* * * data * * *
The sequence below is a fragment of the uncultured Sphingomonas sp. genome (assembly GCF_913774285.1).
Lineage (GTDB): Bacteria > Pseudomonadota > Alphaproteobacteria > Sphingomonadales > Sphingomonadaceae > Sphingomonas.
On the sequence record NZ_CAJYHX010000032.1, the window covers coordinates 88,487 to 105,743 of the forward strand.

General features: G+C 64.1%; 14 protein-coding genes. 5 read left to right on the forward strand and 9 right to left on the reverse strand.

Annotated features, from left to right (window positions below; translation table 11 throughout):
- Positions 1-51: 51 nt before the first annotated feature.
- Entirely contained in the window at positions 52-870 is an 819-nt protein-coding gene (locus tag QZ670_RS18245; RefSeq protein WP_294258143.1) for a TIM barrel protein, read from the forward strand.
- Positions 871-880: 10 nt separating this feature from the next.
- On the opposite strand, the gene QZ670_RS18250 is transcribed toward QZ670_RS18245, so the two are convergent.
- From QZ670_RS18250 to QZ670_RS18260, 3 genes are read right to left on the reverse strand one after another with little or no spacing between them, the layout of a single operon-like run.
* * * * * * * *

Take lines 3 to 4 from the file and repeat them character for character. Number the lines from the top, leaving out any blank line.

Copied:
On the sequence record NZ_CAJYHX010000032.1, the window covers coordinates 88,487 to 105,743 of the forward strand.

General features: G+C 64.1%; 14 protein-coding genes. 5 read left to right on the forward strand and 9 right to left on the reverse strand.